Image recognition technology is relatively young. To quote a timeworn cliché, our true state of the art in image recognition is the "Mark One eyeball,'' a joking reference to military weapon naming conventions.
Researchers are pursuing automated recognition via a number of techniques, such as pattern matching, use of "primitives,'' and others. The military has demonstrated its utility; in 1991, cruise missiles fired from aircraft and naval vessels employed image recognition technology during the final homing phase of their flight to strike their targets. One key to their success was the relative simplicity of the images that their seeker heads sought, such as a building window. Current weapons utilize improved software; the exact capability of that software is classified.
This simplicity can, potentially, be found in public health-related tasks as well. For example, a dead cow assumes a profile quite distinct from a sleeping cow, or one that is contentedly munching on alfalfa. If a computer program can be designed to recognize the first case, the latter two cases should provide more than enough variance to convince the program to reject them, given sufficient image resolution. A large group of dead cows would be spotted in the same way.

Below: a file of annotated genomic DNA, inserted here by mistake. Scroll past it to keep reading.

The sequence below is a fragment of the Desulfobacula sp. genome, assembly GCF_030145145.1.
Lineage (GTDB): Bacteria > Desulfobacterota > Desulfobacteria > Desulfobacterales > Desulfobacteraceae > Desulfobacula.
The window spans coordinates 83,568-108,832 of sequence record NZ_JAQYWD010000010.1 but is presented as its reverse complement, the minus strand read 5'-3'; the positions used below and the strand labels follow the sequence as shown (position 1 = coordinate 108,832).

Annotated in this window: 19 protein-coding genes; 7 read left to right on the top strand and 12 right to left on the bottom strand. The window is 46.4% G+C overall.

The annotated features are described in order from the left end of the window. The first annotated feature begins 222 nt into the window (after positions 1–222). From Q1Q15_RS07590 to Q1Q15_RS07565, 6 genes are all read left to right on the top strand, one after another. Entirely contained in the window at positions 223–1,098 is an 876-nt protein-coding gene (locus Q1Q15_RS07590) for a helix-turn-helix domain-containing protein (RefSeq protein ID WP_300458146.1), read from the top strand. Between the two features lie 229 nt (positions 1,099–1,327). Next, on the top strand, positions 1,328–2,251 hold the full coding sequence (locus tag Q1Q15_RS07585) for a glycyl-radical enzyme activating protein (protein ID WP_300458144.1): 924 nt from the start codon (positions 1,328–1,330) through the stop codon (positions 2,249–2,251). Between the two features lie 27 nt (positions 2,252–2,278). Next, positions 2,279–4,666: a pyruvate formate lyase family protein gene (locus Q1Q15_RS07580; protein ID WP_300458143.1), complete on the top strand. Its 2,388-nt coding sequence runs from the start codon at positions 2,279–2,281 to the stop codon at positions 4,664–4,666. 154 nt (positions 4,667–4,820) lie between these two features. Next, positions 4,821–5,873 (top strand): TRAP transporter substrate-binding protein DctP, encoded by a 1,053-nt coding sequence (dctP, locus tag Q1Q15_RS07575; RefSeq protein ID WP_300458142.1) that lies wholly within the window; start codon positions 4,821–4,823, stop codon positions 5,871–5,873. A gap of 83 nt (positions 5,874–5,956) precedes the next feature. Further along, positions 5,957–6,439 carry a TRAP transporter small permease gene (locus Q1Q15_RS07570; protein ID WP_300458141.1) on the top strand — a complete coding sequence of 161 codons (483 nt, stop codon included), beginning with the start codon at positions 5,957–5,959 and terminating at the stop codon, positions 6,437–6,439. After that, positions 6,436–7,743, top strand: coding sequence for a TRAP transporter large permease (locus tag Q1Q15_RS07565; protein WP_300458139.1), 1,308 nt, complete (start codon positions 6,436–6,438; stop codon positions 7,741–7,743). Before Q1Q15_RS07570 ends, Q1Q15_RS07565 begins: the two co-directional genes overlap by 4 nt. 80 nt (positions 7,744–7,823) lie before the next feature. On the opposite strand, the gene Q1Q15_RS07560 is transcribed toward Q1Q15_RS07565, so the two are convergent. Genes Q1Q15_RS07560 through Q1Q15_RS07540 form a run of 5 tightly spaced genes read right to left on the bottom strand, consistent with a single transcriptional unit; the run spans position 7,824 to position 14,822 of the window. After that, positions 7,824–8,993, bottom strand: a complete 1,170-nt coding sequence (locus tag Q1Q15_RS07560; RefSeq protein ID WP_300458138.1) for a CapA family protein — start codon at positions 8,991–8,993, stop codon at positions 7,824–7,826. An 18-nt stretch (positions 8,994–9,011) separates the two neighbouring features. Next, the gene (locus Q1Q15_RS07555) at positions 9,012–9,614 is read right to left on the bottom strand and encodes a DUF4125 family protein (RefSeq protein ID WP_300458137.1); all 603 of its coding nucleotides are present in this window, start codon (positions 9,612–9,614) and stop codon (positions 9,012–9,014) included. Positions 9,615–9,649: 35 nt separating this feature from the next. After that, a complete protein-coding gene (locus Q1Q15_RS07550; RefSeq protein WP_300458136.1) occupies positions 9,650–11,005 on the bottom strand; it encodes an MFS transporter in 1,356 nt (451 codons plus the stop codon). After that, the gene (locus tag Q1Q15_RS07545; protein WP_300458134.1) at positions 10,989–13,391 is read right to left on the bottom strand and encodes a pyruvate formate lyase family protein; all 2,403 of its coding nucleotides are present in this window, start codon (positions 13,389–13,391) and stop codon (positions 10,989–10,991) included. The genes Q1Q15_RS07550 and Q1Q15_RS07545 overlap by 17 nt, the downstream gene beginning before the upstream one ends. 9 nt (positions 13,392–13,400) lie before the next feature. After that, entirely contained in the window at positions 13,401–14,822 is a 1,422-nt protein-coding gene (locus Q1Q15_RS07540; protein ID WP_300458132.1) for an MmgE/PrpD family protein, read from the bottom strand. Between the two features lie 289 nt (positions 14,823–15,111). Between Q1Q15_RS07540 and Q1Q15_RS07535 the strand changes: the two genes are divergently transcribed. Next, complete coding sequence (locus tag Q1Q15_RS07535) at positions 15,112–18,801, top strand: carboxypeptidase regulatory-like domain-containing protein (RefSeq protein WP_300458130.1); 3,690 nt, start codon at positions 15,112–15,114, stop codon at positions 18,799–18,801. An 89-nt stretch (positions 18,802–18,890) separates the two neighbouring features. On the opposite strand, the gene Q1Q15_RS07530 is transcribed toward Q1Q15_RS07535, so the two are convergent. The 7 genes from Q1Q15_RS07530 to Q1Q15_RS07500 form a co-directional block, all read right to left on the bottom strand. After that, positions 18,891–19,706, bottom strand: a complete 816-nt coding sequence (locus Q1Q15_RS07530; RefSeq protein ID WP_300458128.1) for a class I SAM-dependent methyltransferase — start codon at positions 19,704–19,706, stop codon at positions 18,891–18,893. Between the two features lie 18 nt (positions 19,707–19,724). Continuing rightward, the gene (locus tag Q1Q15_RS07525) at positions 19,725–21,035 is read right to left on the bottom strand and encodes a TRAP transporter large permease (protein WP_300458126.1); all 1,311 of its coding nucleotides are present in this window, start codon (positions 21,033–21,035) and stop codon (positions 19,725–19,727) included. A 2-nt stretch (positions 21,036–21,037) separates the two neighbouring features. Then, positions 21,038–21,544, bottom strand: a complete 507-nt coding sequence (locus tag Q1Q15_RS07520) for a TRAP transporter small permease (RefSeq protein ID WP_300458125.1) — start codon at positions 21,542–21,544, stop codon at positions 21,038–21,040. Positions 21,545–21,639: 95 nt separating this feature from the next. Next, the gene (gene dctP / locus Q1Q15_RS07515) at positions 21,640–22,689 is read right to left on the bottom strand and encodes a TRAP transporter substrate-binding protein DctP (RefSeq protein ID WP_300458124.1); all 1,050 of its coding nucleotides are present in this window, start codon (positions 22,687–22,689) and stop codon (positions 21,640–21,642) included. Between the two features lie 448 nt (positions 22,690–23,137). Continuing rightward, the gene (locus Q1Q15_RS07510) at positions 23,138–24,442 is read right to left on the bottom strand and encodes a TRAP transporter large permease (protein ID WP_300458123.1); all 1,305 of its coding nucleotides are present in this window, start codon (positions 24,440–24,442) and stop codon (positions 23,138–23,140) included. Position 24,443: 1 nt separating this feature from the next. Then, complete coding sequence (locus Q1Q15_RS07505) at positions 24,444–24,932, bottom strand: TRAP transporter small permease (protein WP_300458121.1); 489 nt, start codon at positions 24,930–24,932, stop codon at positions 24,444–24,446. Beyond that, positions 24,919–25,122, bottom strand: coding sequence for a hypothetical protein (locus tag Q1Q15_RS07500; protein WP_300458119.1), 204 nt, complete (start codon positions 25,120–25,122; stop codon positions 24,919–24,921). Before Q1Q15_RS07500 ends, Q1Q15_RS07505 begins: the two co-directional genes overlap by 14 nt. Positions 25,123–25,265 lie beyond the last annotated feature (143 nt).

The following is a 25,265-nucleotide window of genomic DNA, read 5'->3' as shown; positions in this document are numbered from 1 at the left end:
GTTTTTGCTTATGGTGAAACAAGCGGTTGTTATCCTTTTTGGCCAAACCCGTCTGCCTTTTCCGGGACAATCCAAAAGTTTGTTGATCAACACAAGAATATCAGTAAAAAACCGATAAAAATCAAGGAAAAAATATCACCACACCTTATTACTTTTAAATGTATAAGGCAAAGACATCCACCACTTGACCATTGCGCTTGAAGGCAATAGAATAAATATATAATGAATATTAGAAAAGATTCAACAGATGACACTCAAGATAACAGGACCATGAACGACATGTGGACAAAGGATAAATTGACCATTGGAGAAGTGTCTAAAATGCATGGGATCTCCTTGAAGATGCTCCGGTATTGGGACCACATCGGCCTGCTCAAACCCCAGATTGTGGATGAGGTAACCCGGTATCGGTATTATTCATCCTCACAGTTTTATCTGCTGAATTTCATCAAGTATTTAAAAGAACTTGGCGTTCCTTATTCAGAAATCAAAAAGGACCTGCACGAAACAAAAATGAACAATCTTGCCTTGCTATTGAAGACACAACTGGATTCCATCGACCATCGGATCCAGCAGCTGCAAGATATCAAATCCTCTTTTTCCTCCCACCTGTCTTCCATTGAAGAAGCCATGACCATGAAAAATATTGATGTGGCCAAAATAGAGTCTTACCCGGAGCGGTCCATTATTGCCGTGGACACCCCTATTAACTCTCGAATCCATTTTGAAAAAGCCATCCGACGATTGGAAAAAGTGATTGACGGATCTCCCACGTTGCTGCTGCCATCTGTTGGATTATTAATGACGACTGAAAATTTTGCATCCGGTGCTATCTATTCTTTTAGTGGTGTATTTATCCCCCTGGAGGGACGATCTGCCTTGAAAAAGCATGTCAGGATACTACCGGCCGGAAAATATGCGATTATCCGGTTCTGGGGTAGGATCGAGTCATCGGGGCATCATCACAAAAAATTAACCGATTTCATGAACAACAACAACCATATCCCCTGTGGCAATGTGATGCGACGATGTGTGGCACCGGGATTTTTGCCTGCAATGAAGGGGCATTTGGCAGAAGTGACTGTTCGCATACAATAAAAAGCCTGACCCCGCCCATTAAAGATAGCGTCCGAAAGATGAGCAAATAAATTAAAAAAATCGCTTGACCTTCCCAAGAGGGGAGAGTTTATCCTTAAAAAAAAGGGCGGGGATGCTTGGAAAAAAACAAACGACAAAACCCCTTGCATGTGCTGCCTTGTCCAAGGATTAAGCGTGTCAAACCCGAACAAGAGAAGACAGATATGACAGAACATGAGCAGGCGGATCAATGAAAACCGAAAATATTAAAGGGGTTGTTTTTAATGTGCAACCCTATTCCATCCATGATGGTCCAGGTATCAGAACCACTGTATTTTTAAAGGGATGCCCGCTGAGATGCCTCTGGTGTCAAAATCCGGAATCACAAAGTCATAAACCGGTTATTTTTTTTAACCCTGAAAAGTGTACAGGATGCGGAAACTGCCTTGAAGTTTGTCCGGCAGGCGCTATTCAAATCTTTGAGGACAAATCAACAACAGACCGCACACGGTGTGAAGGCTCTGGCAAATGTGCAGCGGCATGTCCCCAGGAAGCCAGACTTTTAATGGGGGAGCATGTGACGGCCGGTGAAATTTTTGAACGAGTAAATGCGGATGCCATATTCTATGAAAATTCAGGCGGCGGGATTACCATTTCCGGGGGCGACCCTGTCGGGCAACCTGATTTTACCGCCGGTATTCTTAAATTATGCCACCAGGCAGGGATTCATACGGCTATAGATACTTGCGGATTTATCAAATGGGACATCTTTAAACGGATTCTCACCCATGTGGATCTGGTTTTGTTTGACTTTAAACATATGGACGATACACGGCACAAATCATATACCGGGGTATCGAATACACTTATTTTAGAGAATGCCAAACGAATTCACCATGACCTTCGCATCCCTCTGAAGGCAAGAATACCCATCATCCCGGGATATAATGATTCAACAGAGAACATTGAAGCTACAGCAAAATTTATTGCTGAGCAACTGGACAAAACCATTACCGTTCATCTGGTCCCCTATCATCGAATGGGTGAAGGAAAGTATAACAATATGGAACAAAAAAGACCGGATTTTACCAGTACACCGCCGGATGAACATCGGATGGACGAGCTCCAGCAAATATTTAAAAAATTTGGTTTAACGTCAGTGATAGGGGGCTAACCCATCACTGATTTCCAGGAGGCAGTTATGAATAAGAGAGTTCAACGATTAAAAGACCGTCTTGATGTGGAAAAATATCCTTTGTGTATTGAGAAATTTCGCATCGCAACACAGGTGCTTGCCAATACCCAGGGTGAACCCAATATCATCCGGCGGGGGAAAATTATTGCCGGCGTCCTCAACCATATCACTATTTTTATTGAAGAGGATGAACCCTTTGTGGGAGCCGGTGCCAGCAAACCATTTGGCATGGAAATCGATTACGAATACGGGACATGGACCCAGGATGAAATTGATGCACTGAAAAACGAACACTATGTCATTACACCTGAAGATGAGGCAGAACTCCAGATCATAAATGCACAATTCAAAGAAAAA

Humans could present a more difficult problem. Our bodies are smaller than cattle, and discrimination between death and sleep, or even death and any stationary pose, is more challenging. One way of making this distinction is by using infrared sensors. Infrared imaging, making use of the portion of the electromagnetic spectrum just above visible light, traces its practical origins to the discovery in the 1940s that exposing lead sulfide to heat energy reduces its electrical resistance, a property known as photoconductivity. Thus, a lead sulfide photocell generates an electric current when in the presence of a heat source (Westrum, 1999). The military took advantage of this beginning in the early 1950s.
By using a combination of optical and infrared photography, a surveillance analyst should be able to spot groups of human beings, and determine whether they are alive or dead. Other indirect means may include monitoring the level of radio traffic, which is currently easily accomplished by military satellites.
However, significant changes in the condition or activities of groups of humans are readily documented by satellite data; fully automated detection of desired signals, however, may require technologies that, if they exist, are classified. It is clear, however, that if satellites offering very high-resolution photography, coupled to appropriate enhancement and interpretive or detection software, were to be available to public health authorities, they could add to the U.S. ability to detect a significant disease outbreak or bioterrorism event.
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